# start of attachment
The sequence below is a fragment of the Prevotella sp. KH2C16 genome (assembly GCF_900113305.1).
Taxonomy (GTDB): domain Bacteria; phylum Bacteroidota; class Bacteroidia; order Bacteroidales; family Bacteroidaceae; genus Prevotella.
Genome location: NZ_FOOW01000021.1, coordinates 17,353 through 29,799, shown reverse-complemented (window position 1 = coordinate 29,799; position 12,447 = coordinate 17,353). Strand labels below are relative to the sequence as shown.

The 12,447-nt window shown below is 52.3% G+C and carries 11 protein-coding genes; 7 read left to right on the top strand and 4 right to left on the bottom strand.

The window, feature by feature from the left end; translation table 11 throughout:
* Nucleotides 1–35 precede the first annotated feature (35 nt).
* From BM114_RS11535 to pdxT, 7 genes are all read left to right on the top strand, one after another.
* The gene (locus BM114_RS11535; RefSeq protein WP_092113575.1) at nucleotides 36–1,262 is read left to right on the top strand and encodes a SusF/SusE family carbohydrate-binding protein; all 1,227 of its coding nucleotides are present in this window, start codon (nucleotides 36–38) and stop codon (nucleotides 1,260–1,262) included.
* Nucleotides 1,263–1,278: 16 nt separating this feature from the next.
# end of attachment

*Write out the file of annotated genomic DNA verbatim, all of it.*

The sequence below is a fragment of the Prevotella sp. KH2C16 genome (assembly GCF_900113305.1).
Taxonomy (GTDB): domain Bacteria; phylum Bacteroidota; class Bacteroidia; order Bacteroidales; family Bacteroidaceae; genus Prevotella.
Genome location: NZ_FOOW01000021.1, coordinates 17,353 through 29,799, shown reverse-complemented (window position 1 = coordinate 29,799; position 12,447 = coordinate 17,353). Strand labels below are relative to the sequence as shown.

The 12,447-nt window shown below is 52.3% G+C and carries 11 protein-coding genes; 7 read left to right on the top strand and 4 right to left on the bottom strand.

The window, feature by feature from the left end; translation table 11 throughout:
* Nucleotides 1–35 precede the first annotated feature (35 nt).
* From BM114_RS11535 to pdxT, 7 genes are all read left to right on the top strand, one after another.
* The gene (locus BM114_RS11535; RefSeq protein WP_092113575.1) at nucleotides 36–1,262 is read left to right on the top strand and encodes a SusF/SusE family carbohydrate-binding protein; all 1,227 of its coding nucleotides are present in this window, start codon (nucleotides 36–38) and stop codon (nucleotides 1,260–1,262) included.
* Nucleotides 1,263–1,278: 16 nt separating this feature from the next.